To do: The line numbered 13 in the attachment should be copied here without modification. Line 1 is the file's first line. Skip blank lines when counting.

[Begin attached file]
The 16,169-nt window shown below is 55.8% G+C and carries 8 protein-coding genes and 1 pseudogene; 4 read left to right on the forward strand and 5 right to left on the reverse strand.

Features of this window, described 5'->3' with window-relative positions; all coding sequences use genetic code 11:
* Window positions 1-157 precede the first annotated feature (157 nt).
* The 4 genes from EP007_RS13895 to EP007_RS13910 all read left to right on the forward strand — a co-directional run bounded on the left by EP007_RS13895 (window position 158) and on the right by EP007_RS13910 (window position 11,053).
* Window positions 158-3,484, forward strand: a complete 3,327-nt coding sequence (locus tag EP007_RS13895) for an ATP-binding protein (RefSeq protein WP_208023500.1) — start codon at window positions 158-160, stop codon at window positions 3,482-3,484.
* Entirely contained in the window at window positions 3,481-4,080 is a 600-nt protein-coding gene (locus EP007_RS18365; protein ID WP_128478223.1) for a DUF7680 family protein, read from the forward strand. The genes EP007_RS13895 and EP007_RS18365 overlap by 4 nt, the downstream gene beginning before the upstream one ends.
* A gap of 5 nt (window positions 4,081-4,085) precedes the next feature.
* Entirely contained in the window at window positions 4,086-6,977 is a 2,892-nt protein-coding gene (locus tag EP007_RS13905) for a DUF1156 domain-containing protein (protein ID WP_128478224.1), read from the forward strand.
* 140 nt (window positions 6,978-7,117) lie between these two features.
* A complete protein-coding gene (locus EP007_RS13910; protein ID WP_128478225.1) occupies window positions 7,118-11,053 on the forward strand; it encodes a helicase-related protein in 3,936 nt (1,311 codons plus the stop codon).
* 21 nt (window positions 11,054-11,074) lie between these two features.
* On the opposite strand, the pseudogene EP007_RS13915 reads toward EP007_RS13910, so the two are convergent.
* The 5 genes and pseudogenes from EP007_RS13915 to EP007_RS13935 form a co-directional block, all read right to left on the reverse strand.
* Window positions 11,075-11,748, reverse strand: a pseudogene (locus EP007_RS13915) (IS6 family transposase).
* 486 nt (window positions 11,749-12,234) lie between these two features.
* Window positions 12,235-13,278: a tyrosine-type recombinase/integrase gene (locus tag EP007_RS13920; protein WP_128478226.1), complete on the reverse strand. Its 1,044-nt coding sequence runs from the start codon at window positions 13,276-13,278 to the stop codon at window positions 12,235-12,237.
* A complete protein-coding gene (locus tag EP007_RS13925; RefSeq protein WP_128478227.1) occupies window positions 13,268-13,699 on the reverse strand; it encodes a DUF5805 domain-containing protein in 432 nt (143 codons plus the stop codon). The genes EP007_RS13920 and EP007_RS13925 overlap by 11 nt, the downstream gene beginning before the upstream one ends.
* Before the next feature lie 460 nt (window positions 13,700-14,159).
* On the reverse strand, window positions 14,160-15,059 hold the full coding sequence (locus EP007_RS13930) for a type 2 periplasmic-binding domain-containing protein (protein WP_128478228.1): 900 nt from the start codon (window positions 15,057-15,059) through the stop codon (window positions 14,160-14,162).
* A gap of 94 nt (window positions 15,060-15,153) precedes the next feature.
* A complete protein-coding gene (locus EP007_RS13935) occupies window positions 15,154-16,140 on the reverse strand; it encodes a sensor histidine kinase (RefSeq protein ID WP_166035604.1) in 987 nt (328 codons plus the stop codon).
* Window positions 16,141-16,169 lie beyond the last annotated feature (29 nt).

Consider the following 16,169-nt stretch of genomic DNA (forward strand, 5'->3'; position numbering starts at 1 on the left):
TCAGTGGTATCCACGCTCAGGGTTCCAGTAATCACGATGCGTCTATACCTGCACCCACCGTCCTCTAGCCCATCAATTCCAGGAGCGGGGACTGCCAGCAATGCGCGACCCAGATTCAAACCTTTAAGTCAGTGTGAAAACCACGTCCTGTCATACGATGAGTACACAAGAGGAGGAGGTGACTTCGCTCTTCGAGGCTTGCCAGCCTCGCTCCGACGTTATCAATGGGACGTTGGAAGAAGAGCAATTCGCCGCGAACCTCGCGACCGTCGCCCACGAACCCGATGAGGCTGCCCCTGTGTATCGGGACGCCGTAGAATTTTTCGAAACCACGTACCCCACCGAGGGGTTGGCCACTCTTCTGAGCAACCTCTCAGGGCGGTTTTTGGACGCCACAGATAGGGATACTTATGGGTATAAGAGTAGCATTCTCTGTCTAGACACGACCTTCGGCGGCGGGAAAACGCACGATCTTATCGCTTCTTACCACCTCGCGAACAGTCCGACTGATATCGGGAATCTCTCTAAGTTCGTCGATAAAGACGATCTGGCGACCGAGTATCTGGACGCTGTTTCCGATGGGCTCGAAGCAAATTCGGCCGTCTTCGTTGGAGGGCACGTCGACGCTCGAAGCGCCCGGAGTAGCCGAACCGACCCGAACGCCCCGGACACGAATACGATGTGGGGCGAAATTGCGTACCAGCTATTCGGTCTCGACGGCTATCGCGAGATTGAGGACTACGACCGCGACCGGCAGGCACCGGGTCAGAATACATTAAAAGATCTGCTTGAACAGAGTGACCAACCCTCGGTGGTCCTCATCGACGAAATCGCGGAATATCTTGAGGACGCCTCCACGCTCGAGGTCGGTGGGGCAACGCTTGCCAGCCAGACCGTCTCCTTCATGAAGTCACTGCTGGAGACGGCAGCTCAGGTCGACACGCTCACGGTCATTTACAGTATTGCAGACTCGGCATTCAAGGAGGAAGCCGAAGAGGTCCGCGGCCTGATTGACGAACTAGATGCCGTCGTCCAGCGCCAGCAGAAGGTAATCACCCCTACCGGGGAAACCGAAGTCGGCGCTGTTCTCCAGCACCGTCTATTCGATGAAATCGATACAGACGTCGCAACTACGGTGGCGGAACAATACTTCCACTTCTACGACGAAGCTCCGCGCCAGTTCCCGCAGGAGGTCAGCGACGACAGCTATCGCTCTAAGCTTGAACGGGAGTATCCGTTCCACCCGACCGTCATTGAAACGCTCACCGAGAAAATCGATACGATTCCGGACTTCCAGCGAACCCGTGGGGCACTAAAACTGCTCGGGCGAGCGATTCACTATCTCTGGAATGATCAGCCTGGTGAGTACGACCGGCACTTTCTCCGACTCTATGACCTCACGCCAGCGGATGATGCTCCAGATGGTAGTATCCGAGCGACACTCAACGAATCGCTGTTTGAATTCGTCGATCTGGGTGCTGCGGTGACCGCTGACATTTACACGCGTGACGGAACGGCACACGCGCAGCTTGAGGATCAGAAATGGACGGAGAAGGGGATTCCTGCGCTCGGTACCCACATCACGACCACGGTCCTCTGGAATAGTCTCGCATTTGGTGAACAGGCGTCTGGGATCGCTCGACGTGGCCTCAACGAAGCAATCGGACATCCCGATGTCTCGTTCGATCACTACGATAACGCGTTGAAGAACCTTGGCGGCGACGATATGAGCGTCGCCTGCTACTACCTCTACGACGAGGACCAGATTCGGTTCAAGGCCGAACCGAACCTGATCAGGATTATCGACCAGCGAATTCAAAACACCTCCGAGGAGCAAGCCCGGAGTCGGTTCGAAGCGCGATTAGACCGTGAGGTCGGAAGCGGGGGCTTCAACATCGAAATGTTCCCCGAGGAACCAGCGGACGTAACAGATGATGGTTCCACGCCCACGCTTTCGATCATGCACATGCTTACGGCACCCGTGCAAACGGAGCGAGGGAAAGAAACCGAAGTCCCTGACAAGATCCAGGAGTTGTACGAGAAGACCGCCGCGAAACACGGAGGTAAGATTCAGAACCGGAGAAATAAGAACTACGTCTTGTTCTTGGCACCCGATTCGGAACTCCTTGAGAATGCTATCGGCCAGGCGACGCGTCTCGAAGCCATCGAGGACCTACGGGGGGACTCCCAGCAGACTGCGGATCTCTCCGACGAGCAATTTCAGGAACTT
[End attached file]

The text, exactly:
* The 5 genes and pseudogenes from EP007_RS13915 to EP007_RS13935 form a co-directional block, all read right to left on the reverse strand.